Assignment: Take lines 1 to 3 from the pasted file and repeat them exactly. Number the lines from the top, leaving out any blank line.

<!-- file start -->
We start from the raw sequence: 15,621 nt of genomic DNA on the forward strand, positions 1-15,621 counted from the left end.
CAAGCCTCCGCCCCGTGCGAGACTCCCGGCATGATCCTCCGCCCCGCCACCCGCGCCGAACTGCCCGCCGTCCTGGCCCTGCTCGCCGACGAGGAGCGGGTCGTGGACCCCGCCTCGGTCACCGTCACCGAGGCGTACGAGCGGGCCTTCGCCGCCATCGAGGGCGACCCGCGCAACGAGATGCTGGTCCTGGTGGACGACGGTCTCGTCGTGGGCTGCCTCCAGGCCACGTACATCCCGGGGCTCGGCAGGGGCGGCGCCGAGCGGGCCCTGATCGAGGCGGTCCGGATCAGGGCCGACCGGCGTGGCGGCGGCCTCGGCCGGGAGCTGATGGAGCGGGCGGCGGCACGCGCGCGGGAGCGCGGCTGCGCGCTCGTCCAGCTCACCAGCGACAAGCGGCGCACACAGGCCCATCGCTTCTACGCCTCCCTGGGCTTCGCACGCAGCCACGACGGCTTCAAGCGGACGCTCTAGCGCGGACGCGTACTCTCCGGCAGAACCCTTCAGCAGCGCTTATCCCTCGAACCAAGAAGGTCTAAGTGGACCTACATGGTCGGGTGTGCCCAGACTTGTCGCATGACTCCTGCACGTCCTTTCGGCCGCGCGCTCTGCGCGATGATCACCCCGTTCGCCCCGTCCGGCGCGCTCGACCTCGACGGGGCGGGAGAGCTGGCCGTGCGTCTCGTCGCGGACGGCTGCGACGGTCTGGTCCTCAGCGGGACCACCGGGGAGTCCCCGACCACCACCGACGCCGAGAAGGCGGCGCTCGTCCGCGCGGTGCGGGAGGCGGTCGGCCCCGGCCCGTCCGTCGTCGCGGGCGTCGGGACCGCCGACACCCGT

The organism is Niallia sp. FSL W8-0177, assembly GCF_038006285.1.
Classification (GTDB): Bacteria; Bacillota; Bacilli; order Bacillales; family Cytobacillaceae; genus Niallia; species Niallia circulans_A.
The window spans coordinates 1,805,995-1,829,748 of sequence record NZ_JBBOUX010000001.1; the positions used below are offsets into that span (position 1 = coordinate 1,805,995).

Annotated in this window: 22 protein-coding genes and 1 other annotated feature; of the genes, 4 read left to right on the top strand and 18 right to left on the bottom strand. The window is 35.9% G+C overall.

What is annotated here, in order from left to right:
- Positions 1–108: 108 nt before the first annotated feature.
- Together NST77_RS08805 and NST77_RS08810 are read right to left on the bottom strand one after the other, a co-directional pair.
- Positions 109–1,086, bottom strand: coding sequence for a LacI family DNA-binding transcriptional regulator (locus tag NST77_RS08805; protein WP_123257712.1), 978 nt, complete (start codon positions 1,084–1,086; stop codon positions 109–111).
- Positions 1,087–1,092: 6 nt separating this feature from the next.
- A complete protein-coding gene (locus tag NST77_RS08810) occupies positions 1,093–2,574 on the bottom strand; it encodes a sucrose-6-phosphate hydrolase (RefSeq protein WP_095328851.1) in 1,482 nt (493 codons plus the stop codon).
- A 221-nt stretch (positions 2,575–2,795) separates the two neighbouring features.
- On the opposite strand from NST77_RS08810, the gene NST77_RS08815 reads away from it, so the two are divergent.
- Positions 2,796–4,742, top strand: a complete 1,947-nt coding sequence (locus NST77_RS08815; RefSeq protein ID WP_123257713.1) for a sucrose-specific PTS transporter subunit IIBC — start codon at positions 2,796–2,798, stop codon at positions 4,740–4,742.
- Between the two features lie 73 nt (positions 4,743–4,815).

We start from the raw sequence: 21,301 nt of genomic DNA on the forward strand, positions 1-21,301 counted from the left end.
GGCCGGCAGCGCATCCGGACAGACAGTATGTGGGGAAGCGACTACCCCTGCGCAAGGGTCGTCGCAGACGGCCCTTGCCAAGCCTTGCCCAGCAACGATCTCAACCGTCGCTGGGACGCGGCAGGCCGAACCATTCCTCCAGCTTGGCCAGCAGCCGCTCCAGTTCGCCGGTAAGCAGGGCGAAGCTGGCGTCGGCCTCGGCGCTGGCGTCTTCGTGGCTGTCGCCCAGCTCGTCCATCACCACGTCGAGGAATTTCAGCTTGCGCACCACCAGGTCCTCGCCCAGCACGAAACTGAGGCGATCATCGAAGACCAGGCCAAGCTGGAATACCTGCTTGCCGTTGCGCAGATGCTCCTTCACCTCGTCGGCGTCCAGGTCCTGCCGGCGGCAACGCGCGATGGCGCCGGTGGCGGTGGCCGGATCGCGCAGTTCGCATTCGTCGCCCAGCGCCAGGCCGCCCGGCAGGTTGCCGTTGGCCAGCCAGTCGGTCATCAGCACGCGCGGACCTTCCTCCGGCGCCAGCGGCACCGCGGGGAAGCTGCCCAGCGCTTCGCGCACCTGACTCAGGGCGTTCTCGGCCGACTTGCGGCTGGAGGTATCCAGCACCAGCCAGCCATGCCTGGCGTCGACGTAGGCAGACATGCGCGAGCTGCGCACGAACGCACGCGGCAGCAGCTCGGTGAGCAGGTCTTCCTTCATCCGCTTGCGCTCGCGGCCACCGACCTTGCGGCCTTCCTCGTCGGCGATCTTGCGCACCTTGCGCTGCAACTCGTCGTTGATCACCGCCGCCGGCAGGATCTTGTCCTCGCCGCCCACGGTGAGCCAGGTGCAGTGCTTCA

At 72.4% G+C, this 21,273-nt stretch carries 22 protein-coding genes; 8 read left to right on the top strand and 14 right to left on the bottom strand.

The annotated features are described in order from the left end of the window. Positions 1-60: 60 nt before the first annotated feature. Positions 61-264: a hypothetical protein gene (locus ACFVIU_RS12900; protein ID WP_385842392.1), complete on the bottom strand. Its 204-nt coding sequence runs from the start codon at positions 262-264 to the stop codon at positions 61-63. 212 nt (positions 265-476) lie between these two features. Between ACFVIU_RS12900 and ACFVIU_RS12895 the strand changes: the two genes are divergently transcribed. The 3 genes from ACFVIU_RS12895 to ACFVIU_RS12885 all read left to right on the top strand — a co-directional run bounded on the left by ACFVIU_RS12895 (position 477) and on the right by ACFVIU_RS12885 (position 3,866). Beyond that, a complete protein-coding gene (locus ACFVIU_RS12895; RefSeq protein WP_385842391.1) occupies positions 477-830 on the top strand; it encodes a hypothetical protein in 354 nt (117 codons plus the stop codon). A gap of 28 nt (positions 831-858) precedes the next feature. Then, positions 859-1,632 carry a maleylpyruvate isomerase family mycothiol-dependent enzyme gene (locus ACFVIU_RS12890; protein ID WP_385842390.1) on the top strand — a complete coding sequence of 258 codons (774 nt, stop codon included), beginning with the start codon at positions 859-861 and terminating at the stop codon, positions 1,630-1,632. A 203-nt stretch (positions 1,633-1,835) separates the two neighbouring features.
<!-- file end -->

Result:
We start from the raw sequence: 15,621 nt of genomic DNA on the forward strand, positions 1-15,621 counted from the left end.
CAAGCCTCCGCCCCGTGCGAGACTCCCGGCATGATCCTCCGCCCCGCCACCCGCGCCGAACTGCCCGCCGTCCTGGCCCTGCTCGCCGACGAGGAGCGGGTCGTGGACCCCGCCTCGGTCACCGTCACCGAGGCGTACGAGCGGGCCTTCGCCGCCATCGAGGGCGACCCGCGCAACGAGATGCTGGTCCTGGTGGACGACGGTCTCGTCGTGGGCTGCCTCCAGGCCACGTACATCCCGGGGCTCGGCAGGGGCGGCGCCGAGCGGGCCCTGATCGAGGCGGTCCGGATCAGGGCCGACCGGCGTGGCGGCGGCCTCGGCCGGGAGCTGATGGAGCGGGCGGCGGCACGCGCGCGGGAGCGCGGCTGCGCGCTCGTCCAGCTCACCAGCGACAAGCGGCGCACACAGGCCCATCGCTTCTACGCCTCCCTGGGCTTCGCACGCAGCCACGACGGCTTCAAGCGGACGCTCTAGCGCGGACGCGTACTCTCCGGCAGAACCCTTCAGCAGCGCTTATCCCTCGAACCAAGAAGGTCTAAGTGGACCTACATGGTCGGGTGTGCCCAGACTTGTCGCATGACTCCTGCACGTCCTTTCGGCCGCGCGCTCTGCGCGATGATCACCCCGTTCGCCCCGTCCGGCGCGCTCGACCTCGACGGGGCGGGAGAGCTGGCCGTGCGTCTCGTCGCGGACGGCTGCGACGGTCTGGTCCTCAGCGGGACCACCGGGGAGTCCCCGACCACCACCGACGCCGAGAAGGCGGCGCTCGTCCGCGCGGTGCGGGAGGCGGTCGGCCCCGGCCCGTCCGTCGTCGCGGGCGTCGGGACCGCCGACACCCGT

The organism is Niallia sp. FSL W8-0177, assembly GCF_038006285.1.